We shouldn’t ring out the year without noting that 2018 marked the 350th anniversary of the birth of the French Baroque composer, François Couperin (1668-1733). He was known as le grand to distinguish him from an uncle of the same name, and emerged as the most accomplished member of a large family of musicians, officially succeeding his father as organist of the church of St Gervais in Paris when he was only eighteen.
We’ll dip into Couperin’s harpsichord works, chamber pieces and church music in the hope of giving newcomers to his music a snapshot of a fine composer who, for some reason, never managed to clinch a place in the pantheon of history’s greatest musicians. Perhaps it’s because he wasn’t interested in composing operas or orchestral works, which are rather more attention-grabbing fare.
Let’s take as our starting point his 1726 collection titled Les Nations: Sonades et suites de simphonies en trio, not least for the spot of fun Couperin injected into the production of the pieces. I’ll let him explain in his own words:
The first sonata in this collection is also the first that I composed, and the first of its kind to be composed in France. It has quite a singular story. Charmed by the sonatas of Signor Corelli and by the French works of M. de Lulli, both of whose compositions I shall love as long as I live, I ventured to compose a sonata myself which I arranged to have played by the same ensemble that I heard play Corelli. Knowing how keen the French are for all kinds of novelties, I did myself a favour through an innocuous stratagem. I pretended that a relative of mine, attached to the court of Sardinia, had sent me a sonata by a new Italian composer. I arranged the letters of my name to form an Italian name I used instead. The sonata was received with much acclaim, and I will say nothing further in its defence. I wrote others and my Italianised name brought me, wearing this mask, great applause. Fortunately my sonatas enjoyed sufficient favour for me not to blush at my subterfuge.
I don’t know what the anagram was. ‘Francesco Poruini’ was the best I could come up with. Whatever, Les Nations (8.573347-48) was a considerable undertaking. Each of the four ordres is a combination of an Italianate trio sonata and a large-scale French dance suite, so that each one lasts over half an hour. Which style is preeminent? Italian or French? This was the running debate in Couperin’s time, and the way in which Les Nations unites the two major musical styles of his day was part of his long-running efforts at aesthetic diplomacy. Let’s hear part of the Passacaille from the second suite, ‘L’Espagnole’. Does the abrupt change in style put you in mind of clicking Spanish castanets?
That was music from Couperin’s mature phase. We’ll skip now to music he wrote when he was only 22 years old; you’ll remember that he was occupied as an organist at that stage. In 1690 he was authorised by royal assent to publish copies of his Pièces d’orgue (8.557741-42) which consisted of two Masses: one for ordinary parish use; the other for convents of monks and nuns. Couperin had been a protegee of Michel-Richard de Lalande, who went on to become master of the Chapel Royal. Lalande proclaimed: “I certify that I have examined the present organ pieces of Sieur Couperin … which I have found very fine and worthy of being offered to the public.” This, then, marked the start of a successful career for the young musician who went on to be one of his country’s most famous teachers and composers. Here’s the Gloria: Dialogue sur les grands jeux from the Mass for the Parishes.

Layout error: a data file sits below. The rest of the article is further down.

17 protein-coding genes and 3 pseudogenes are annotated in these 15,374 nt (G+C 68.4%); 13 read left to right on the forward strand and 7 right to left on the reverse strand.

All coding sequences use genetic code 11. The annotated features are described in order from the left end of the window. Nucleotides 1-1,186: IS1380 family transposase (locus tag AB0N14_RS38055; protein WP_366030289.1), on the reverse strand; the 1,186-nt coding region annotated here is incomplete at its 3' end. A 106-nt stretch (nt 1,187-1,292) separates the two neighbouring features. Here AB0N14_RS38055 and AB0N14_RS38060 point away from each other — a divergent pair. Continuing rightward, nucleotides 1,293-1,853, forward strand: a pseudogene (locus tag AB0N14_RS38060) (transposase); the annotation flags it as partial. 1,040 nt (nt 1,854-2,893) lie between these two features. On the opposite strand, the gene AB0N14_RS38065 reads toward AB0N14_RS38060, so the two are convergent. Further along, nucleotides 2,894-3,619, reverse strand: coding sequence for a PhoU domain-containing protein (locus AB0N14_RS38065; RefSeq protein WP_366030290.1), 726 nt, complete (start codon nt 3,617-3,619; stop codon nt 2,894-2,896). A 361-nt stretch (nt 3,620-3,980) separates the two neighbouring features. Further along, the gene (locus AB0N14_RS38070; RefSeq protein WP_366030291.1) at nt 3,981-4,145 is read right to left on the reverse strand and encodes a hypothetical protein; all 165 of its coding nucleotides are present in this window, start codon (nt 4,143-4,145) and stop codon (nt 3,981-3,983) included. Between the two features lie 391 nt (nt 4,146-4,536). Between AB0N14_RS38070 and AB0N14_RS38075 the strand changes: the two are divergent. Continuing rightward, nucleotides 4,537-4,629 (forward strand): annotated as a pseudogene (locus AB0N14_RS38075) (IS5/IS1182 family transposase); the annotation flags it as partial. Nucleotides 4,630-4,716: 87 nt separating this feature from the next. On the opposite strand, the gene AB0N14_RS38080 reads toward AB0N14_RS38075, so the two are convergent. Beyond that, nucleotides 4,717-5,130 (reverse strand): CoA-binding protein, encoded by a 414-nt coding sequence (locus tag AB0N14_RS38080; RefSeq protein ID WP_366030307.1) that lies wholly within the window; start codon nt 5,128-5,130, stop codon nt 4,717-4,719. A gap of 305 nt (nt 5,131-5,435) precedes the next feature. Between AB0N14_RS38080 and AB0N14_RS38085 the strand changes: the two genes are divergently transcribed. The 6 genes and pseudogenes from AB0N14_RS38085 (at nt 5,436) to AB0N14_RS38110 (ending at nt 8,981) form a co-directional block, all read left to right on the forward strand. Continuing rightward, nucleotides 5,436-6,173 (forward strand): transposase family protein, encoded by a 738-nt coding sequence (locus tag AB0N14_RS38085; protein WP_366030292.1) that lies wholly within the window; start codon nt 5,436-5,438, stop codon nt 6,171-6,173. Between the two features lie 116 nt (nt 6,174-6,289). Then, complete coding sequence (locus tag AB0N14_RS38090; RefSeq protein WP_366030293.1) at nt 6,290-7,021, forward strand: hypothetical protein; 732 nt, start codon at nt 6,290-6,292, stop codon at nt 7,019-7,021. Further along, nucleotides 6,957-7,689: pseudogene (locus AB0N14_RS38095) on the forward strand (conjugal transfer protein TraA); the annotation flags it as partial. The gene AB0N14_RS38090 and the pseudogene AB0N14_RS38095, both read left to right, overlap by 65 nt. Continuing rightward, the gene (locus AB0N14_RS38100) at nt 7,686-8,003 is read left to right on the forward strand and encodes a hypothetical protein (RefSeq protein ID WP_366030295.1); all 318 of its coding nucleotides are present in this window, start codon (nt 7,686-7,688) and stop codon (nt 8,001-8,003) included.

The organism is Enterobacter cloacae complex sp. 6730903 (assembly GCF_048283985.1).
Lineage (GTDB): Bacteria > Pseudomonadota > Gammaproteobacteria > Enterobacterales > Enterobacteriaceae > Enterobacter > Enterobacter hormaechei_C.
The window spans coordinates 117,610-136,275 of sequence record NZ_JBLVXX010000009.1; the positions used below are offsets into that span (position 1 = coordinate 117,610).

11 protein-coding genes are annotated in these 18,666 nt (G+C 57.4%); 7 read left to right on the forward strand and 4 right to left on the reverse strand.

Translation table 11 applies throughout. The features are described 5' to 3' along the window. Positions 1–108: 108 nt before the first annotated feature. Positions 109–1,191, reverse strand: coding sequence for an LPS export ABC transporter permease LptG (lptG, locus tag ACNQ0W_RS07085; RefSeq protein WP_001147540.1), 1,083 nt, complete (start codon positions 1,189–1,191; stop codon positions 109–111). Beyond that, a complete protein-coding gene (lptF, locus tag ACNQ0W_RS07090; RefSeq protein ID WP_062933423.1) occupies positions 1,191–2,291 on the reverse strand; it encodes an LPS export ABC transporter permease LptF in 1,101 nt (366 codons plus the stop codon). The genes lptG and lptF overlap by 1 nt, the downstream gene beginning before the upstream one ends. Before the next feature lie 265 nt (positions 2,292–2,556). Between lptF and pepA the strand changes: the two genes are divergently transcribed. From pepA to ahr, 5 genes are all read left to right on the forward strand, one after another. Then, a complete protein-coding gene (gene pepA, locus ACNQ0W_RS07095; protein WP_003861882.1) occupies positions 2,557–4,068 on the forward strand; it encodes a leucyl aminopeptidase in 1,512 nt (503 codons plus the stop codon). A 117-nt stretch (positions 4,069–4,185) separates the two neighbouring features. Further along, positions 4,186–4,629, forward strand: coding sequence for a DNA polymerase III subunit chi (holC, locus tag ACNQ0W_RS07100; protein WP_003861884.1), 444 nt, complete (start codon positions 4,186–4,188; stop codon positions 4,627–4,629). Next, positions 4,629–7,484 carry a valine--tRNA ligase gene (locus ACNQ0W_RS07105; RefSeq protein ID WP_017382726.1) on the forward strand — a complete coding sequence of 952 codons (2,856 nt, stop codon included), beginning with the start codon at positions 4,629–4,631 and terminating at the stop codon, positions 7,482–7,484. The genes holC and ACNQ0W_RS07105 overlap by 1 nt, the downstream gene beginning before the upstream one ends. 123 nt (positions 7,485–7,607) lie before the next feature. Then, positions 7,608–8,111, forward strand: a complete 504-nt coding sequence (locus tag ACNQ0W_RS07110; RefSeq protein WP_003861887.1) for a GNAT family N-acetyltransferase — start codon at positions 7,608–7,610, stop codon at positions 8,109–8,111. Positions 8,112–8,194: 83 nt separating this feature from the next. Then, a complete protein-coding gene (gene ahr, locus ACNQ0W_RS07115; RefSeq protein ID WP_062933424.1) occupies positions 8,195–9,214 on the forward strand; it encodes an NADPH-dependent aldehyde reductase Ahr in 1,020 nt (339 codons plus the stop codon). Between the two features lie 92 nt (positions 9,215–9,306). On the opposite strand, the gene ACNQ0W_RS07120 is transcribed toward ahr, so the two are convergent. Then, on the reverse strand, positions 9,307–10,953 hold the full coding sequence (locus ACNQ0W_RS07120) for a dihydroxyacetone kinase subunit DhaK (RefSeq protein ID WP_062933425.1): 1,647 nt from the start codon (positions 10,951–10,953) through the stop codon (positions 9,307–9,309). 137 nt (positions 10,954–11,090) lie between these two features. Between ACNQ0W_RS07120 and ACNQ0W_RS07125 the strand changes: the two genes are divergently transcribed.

Couperin’s compositions for the harpsichord occupy a very important position in French music. His 27 suites, most of them published between 1713 and 1730, contain many pieces that are descriptive in one way or another. These richly varied collections, or ordres, represent the high point of Couperin’s achievement as a composer and arguably that of the French harpsichord oeuvre. Here’s the final movement of his eighth suite from Book 2 of his Pieces for Harpsichord – La Morinete (8.550962).
Couperin wrote four books of Concerts Royaux (ODE721-2) for the aged and ailing King Louis XIV. They were performed on Sundays in a melancholy palace atmosphere at Versailles by a distinguished set of musicians, including Couperin himself at the harpsichord. Do you think the sickly King might have been suitably uplifted by this Allemande from Book 3 of the Concerts Royaux?
We’ll end with two musical tributes to Couperin, both of them written at the time of the First World War. Ravel wrote his Tombeau de Couperin (8.553008) for solo piano between 1914 and 1917. Its dance suite form serves not only as a tribute to Couperin and French music of that period in general, but also to friends of Ravel who had fallen in the Great War: each movement bears the inscription of an individual’s name. The fourth movement, Forlane, seems to provide the clearest affinity to Couperin’s music.
Finally to a transcription by the Polish pianist, Ignaz Friedman (1882-1948). The work we’re going to hear was written in 1914 and demonstrates well his gifts as a superb transcriber; his masterclasses with Busoni in 1908 certainly seem to have left their mark. Friedman’s prodigious transcriptions not only show the predilection of the times for such varied repertoire, from the 17th to the 19th centuries, but they also gave audiences the possibility of knowing works that might otherwise have sunk into obscurity. Bearing that in mind, here is his transcription of Couperin’s La tendre fanchon (The soft kerchief) from the fifth suite of Book 1 of his Pieces for Harpsichord (GP712).
La tendre fanchon